Bitcoin is poised to end 2021 more than twice as valuable as it was in December 2020, capping a year that saw cryptocurrency explode in mainstream interest and curiosity.
As more everyday investors wonder how cryptocurrency might fit into their portfolio, financial advisors have found themselves incorporating crypto into their guidance. “A lot of people bought cryptocurrency for the first time this year,” says Brittney Castro, a Los Angeles-based certified financial planner with Mint and founder of the media company Financially Wise.
Along with institutional adoption and government regulatory interest, these crypto newcomers are influencing the once-fringe crypto landscape and moving the needle toward mainstream adoption. “Fifty-one percent of Americans who own cryptocurrency bought it in the last 12 months,” says Lisa Lewis, a certified public accountant at TurboTax, citing data from a survey her company did earlier this year.
In most cases, and as many experts recommend, crypto newbies buy Bitcoin or the most popular altcoin (alternative coin), Ethereum. Bitcoin (BTC) reached an all-time high of over $68,000 in November 2021 after starting the year at just under $30,000, and the crypto industry as a whole grew to a total market cap of more than $2 trillion. Meanwhile, Ether (ETH), has shot up from about $737 to around $4,000, depending on the day.
But here’s the thing about crypto: These prices can drop by 15% or more overnight or in a matter of hours. In fact, they commonly do. Volatility is a trademark feature of cryptocurrency, with a few exceptions like stablecoins. That’s why experts recommend investors keep cryptocurrency investments to less than 5% of your total portfolio, and never invest in cryptocurrency at the expense of saving for emergencies and paying down high-interest debt.
As we near the end of this big year for crypto, we spoke to some crypto experts and industry professionals about Bitcoin’s price over the years, and what that might tell us about its future. Here’s a look at Bitcoin’s price history — from its 2009 origins until now.
Bitcoin Price History
Bitcoin has a much more extensive track record compared to other cryptos, though it’s still in its relative infancy compared to the 200+ year history of the U.S. stock market.
Here’s a quick rundown of Bitcoin’s past, which is full of the same ups, downs, and big swings that we saw throughout 2021:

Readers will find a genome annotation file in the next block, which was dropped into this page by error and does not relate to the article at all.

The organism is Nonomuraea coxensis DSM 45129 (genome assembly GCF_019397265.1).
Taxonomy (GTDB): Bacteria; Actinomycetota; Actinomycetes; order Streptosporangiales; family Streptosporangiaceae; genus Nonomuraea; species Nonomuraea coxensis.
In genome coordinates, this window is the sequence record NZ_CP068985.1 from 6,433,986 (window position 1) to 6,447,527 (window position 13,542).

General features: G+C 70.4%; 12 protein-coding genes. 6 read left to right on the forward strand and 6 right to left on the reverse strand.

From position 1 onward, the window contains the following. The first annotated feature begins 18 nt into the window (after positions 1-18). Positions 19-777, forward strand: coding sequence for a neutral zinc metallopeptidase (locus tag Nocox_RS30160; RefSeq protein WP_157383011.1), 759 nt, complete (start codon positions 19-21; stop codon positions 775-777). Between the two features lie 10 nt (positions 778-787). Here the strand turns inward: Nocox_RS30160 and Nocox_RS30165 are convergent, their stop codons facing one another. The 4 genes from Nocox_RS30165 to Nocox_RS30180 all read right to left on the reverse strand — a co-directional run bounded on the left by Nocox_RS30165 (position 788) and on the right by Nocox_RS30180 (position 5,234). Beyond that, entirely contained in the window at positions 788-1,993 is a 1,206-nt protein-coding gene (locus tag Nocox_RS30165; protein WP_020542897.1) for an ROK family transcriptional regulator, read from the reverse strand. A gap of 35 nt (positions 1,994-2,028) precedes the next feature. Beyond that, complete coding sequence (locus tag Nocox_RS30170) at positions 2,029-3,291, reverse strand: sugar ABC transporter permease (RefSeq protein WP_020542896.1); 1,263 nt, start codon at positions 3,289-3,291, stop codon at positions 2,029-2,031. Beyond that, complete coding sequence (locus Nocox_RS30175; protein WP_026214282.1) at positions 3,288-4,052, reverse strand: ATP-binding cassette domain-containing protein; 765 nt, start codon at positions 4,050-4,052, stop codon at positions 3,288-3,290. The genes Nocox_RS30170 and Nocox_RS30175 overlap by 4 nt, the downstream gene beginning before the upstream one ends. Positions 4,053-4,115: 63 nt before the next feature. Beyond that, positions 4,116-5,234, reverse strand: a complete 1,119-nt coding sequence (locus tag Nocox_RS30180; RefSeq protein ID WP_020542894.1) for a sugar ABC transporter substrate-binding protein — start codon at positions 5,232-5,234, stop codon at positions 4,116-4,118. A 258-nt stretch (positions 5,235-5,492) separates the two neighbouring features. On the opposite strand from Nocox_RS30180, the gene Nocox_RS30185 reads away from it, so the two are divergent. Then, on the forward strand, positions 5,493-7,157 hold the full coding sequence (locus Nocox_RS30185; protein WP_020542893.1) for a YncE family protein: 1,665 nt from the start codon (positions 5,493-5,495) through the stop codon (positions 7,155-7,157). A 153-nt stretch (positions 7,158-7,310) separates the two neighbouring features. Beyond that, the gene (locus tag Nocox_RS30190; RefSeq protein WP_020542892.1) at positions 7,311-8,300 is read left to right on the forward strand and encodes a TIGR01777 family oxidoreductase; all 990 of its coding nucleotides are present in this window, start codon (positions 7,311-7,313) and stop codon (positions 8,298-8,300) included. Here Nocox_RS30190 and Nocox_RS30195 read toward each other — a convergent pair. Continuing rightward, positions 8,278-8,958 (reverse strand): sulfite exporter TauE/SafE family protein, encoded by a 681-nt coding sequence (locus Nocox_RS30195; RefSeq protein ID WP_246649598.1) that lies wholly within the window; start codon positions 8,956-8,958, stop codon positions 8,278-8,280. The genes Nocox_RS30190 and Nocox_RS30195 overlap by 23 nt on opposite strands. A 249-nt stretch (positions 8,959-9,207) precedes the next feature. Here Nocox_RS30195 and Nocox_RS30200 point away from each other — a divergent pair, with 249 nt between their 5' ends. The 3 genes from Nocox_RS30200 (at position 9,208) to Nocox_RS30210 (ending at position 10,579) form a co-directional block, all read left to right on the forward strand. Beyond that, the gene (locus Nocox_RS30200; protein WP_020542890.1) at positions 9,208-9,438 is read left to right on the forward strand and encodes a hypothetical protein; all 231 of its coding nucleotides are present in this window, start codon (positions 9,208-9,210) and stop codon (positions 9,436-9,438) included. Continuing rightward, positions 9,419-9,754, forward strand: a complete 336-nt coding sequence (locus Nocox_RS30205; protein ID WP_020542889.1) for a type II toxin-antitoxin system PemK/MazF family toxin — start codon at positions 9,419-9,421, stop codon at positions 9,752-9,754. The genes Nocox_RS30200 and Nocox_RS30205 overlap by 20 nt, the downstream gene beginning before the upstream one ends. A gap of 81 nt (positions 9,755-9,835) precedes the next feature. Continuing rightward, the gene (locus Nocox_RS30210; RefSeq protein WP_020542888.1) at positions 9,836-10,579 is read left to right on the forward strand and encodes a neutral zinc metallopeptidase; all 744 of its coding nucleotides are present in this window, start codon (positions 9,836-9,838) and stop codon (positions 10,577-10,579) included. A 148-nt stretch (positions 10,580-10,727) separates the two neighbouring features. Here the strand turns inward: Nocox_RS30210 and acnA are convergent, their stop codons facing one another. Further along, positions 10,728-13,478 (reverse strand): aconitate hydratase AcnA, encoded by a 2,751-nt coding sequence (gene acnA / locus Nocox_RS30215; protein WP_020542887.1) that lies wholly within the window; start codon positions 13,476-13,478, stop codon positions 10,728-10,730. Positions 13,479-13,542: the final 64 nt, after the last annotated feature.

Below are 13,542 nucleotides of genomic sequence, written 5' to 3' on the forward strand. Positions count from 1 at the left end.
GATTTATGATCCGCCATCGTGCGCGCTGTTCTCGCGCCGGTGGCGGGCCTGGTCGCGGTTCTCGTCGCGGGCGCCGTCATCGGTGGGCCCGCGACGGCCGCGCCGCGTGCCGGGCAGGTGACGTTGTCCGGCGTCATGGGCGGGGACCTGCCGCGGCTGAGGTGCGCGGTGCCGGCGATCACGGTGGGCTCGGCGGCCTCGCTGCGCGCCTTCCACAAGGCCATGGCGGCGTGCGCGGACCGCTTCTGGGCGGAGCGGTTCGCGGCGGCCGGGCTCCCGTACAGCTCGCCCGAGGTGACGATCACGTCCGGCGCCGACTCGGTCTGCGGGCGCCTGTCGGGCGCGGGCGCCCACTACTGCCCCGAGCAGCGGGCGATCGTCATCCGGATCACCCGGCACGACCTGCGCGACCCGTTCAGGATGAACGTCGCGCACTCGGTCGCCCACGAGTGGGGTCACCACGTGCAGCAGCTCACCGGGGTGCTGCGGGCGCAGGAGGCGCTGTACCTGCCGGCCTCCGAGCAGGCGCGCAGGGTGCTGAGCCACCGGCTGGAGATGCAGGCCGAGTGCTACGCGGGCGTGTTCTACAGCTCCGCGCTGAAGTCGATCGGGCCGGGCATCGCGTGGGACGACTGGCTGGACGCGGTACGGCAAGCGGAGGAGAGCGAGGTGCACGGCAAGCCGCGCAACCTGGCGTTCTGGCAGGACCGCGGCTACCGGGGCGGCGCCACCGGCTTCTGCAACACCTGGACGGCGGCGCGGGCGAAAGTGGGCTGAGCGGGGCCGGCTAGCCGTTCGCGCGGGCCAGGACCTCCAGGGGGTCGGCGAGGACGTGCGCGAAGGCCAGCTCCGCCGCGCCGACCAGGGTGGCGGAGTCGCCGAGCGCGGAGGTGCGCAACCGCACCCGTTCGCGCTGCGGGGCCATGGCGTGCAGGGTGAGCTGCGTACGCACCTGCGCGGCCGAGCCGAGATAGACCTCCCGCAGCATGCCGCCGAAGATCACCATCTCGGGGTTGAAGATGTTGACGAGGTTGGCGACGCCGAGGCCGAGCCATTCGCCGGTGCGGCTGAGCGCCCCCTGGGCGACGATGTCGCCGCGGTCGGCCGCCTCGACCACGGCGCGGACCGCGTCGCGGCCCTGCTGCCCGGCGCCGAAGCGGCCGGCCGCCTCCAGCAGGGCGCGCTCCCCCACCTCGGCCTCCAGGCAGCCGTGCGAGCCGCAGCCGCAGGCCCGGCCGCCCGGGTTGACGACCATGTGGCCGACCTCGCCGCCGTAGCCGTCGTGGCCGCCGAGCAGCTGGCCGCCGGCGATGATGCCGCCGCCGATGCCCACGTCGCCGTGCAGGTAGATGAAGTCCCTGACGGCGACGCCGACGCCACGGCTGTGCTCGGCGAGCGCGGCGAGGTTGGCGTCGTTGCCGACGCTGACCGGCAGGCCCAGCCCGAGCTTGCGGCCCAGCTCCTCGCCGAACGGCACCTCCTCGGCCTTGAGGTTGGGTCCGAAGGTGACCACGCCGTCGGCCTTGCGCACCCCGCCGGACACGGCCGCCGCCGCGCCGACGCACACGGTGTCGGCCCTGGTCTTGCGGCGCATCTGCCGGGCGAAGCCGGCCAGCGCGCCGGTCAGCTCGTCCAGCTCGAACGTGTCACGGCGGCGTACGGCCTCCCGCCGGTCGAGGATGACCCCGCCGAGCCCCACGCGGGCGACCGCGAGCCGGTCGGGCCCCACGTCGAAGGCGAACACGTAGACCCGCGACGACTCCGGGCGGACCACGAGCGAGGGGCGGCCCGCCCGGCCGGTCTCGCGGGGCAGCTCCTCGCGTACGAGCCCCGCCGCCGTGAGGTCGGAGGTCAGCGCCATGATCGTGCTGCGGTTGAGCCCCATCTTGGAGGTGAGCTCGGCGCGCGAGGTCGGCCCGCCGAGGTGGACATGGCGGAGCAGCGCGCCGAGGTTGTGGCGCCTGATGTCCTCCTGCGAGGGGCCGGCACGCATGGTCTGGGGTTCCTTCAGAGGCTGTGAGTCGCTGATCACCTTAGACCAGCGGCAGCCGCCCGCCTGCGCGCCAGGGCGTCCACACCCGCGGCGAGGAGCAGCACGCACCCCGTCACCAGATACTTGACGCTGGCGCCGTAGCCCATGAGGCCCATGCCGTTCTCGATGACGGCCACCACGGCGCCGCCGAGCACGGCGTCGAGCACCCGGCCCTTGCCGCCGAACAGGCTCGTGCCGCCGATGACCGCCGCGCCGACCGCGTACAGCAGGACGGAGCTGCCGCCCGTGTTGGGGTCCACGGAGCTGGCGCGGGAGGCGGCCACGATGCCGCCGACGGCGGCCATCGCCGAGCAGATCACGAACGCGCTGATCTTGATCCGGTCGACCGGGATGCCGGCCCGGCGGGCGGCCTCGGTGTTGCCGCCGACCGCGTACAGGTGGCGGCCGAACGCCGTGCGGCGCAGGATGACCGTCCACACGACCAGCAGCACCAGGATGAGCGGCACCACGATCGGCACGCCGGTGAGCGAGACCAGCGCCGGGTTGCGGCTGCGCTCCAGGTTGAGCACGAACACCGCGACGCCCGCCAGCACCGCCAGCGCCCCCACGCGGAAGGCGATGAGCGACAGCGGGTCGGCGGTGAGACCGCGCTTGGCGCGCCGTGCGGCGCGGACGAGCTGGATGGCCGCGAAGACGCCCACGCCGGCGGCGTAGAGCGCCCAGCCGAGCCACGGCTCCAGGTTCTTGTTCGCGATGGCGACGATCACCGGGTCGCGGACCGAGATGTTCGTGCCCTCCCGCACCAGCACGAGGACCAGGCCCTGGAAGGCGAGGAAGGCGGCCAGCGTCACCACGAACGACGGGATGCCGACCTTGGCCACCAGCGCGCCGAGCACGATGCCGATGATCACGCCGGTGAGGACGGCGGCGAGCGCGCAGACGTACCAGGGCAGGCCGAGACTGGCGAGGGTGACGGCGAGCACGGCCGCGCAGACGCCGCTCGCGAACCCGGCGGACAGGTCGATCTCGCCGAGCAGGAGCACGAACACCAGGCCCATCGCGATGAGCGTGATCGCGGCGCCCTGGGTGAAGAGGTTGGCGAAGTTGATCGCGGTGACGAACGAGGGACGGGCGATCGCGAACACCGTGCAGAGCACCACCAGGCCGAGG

2009: Bitcoin’s Origin
The invention of the Bitcoin currency (BTC) was simultaneous to the invention of Bitcoin as a blockchain, and it was the first of its kind in history.
“The unit of value (BTC) wouldn’t have been possible without blockchain technology, but there was never a Bitcoin blockchain without the currency either,” says Robert Konsdorf, CEO of Facings, a Michigan-based company that creates user-friendly blockchain publishing tools.
Bitcoin’s first price was $0. The founder, known pseudonymously as Satoshi Nakaomoto, famously released the Bitcoin white paper to explain how the new technology would work.
2010: The First ‘Jump’
Bitcoin’s first “big” jump happened in summer 2010. The price rose from a fraction of a cent in the spring to $0.09 by July. Very few people, except for very niche tech experts and finance enthusiasts, knew enough about Bitcoin to buy the currency. By October, 2010 the price was about $0.10.
2011: Bitcoin Breaks $1
Bitcoin broke $1 in April 2011, entering its first mini “bull run.” It rose by roughly 3,000% over the next three months and peaked between $29 and $32 (depending on the source) by June 2011. By November 2011, the price bottomed out again at $2.
The following year was uneventful. Bitcoin didn’t bounce back in 2012, finishing the year between $13 and $14.
2013: Bitcoin Breaks $100, Then $1,000 — Then Falls
Bitcoin began 2013 around $13.28. It rose to the $30 range in the first quarter of the year, then quickly accelerated in the last week of March. By April 1, Bitcoin broke $100. Online forums on Reddit became a hub for curious money enthusiasts and tech professionals wondering why this new asset class — unlinked from any physical commodity — could actually have value.
By November 2013, Bitcoin broke $1,000 — then the price dropped dramatically by December to around $530.
2014 to 2016: Bitcoin Stalls
Despite the volatility, these early rumblings were enough to persuade Nelson Merchan, CEO of the blockchain events firm Light Node Media, to look into crypto. A college student at the time, Merchan first bought Bitcoin when the price was around $600.
“I was a sophomore in college when I stumbled upon a Reddit post in early 2014 talking about this digital currency that had hit $1,000,” Merchan tells NextAdvisor. “I thought, ‘if people are willing to pay $1,000 for the digital currency, there’s clearly something more to this.’”
Merchan proceeded to do more research on Bitcoin, and in particular its unique supply framework: “I found out that there was only going to be 21 million BTC ever in existence. So I was like, ‘OK, if it’s already at $1,000 and there’s only 21 million ever going to be created in the world, that’s going to be huge. We’ve never really seen a currency of any sort have a restricted supply amount,” he says.
However, the next two years required lots of patience, says Merchan. The price of BTC stagnated and wouldn’t hit $1,000 again until 2017. Not sure of what the future would bring, Merchan avoided telling his friends about his mysterious investment.